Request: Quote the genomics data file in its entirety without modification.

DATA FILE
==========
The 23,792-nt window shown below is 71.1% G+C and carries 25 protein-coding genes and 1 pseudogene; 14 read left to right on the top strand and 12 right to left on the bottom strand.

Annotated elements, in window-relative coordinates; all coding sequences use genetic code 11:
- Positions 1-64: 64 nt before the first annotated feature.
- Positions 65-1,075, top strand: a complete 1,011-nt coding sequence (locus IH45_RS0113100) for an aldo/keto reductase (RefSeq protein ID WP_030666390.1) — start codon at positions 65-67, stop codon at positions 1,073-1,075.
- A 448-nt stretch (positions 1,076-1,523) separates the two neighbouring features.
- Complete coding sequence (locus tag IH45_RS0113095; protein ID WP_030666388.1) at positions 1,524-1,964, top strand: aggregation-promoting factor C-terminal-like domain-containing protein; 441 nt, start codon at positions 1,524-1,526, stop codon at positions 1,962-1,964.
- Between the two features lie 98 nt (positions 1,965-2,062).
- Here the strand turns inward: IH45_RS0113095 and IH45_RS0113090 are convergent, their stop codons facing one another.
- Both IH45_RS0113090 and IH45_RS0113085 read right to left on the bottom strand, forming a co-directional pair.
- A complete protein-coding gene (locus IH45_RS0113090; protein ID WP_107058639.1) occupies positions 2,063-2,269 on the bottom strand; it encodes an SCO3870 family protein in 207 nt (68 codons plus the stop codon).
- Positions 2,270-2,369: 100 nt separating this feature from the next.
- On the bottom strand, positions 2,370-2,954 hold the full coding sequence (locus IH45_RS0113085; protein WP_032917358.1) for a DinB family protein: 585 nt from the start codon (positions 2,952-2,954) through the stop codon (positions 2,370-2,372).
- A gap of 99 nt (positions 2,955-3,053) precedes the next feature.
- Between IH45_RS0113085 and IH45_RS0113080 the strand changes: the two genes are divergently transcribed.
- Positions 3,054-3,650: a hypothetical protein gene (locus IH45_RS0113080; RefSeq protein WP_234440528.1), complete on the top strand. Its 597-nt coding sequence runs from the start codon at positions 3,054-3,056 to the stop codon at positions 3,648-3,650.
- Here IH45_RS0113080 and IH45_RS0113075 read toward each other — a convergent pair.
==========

The 23,792-nt window shown below is 71.1% G+C and carries 25 protein-coding genes and 1 pseudogene; 14 read left to right on the top strand and 12 right to left on the bottom strand.

Annotated elements, in window-relative coordinates; all coding sequences use genetic code 11:
- Positions 1-64: 64 nt before the first annotated feature.
- Positions 65-1,075, top strand: a complete 1,011-nt coding sequence (locus IH45_RS0113100) for an aldo/keto reductase (RefSeq protein ID WP_030666390.1) — start codon at positions 65-67, stop codon at positions 1,073-1,075.
- A 448-nt stretch (positions 1,076-1,523) separates the two neighbouring features.
- Complete coding sequence (locus tag IH45_RS0113095; protein ID WP_030666388.1) at positions 1,524-1,964, top strand: aggregation-promoting factor C-terminal-like domain-containing protein; 441 nt, start codon at positions 1,524-1,526, stop codon at positions 1,962-1,964.
- Between the two features lie 98 nt (positions 1,965-2,062).
- Here the strand turns inward: IH45_RS0113095 and IH45_RS0113090 are convergent, their stop codons facing one another.
- Both IH45_RS0113090 and IH45_RS0113085 read right to left on the bottom strand, forming a co-directional pair.
- A complete protein-coding gene (locus IH45_RS0113090; protein ID WP_107058639.1) occupies positions 2,063-2,269 on the bottom strand; it encodes an SCO3870 family protein in 207 nt (68 codons plus the stop codon).
- Positions 2,270-2,369: 100 nt separating this feature from the next.
- On the bottom strand, positions 2,370-2,954 hold the full coding sequence (locus IH45_RS0113085; protein WP_032917358.1) for a DinB family protein: 585 nt from the start codon (positions 2,952-2,954) through the stop codon (positions 2,370-2,372).
- A gap of 99 nt (positions 2,955-3,053) precedes the next feature.
- Between IH45_RS0113085 and IH45_RS0113080 the strand changes: the two genes are divergently transcribed.
- Positions 3,054-3,650: a hypothetical protein gene (locus IH45_RS0113080; RefSeq protein WP_234440528.1), complete on the top strand. Its 597-nt coding sequence runs from the start codon at positions 3,054-3,056 to the stop codon at positions 3,648-3,650.
- Here IH45_RS0113080 and IH45_RS0113075 read toward each other — a convergent pair.